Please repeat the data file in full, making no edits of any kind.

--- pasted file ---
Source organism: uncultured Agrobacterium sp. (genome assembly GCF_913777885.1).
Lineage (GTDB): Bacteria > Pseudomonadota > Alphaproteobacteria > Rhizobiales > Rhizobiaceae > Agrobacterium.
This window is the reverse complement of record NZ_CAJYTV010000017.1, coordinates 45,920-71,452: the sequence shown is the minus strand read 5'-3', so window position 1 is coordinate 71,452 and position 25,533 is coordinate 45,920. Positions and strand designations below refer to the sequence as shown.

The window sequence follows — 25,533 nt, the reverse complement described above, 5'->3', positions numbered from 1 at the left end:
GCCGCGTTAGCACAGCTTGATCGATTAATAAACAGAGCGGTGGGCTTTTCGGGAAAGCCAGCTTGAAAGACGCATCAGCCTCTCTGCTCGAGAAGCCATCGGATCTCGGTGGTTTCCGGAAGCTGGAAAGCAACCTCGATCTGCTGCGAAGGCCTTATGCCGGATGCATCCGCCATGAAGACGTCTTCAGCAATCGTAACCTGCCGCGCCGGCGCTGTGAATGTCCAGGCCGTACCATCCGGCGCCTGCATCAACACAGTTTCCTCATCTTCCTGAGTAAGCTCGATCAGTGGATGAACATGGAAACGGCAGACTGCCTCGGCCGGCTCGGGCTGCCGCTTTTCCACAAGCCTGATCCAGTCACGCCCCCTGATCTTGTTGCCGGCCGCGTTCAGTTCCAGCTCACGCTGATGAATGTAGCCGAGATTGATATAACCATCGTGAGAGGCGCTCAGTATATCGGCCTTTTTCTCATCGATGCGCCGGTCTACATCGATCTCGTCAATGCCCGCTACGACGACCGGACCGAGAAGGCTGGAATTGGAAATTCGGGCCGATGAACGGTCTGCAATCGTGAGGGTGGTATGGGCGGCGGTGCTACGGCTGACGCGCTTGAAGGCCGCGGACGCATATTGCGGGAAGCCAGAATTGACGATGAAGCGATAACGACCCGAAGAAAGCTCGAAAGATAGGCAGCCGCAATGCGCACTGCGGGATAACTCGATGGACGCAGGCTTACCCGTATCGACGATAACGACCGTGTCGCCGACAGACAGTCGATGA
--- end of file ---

Source organism: uncultured Agrobacterium sp. (genome assembly GCF_913777885.1).
Lineage (GTDB): Bacteria > Pseudomonadota > Alphaproteobacteria > Rhizobiales > Rhizobiaceae > Agrobacterium.
This window is the reverse complement of record NZ_CAJYTV010000017.1, coordinates 45,920-71,452: the sequence shown is the minus strand read 5'-3', so window position 1 is coordinate 71,452 and position 25,533 is coordinate 45,920. Positions and strand designations below refer to the sequence as shown.

The window sequence follows — 25,533 nt, the reverse complement described above, 5'->3', positions numbered from 1 at the left end:
GCCGCGTTAGCACAGCTTGATCGATTAATAAACAGAGCGGTGGGCTTTTCGGGAAAGCCAGCTTGAAAGACGCATCAGCCTCTCTGCTCGAGAAGCCATCGGATCTCGGTGGTTTCCGGAAGCTGGAAAGCAACCTCGATCTGCTGCGAAGGCCTTATGCCGGATGCATCCGCCATGAAGACGTCTTCAGCAATCGTAACCTGCCGCGCCGGCGCTGTGAATGTCCAGGCCGTACCATCCGGCGCCTGCATCAACACAGTTTCCTCATCTTCCTGAGTAAGCTCGATCAGTGGATGAACATGGAAACGGCAGACTGCCTCGGCCGGCTCGGGCTGCCGCTTTTCCACAAGCCTGATCCAGTCACGCCCCCTGATCTTGTTGCCGGCCGCGTTCAGTTCCAGCTCACGCTGATGAATGTAGCCGAGATTGATATAACCATCGTGAGAGGCGCTCAGTATATCGGCCTTTTTCTCATCGATGCGCCGGTCTACATCGATCTCGTCAATGCCCGCTACGACGACCGGACCGAGAAGGCTGGAATTGGAAATTCGGGCCGATGAACGGTCTGCAATCGTGAGGGTGGTATGGGCGGCGGTGCTACGGCTGACGCGCTTGAAGGCCGCGGACGCATATTGCGGGAAGCCAGAATTGACGATGAAGCGATAACGACCCGAAGAAAGCTCGAAAGATAGGCAGCCGCAATGCGCACTGCGGGATAACTCGATGGACGCAGGCTTACCCGTATCGACGATAACGACCGTGTCGCCGACAGACAGTCGATGA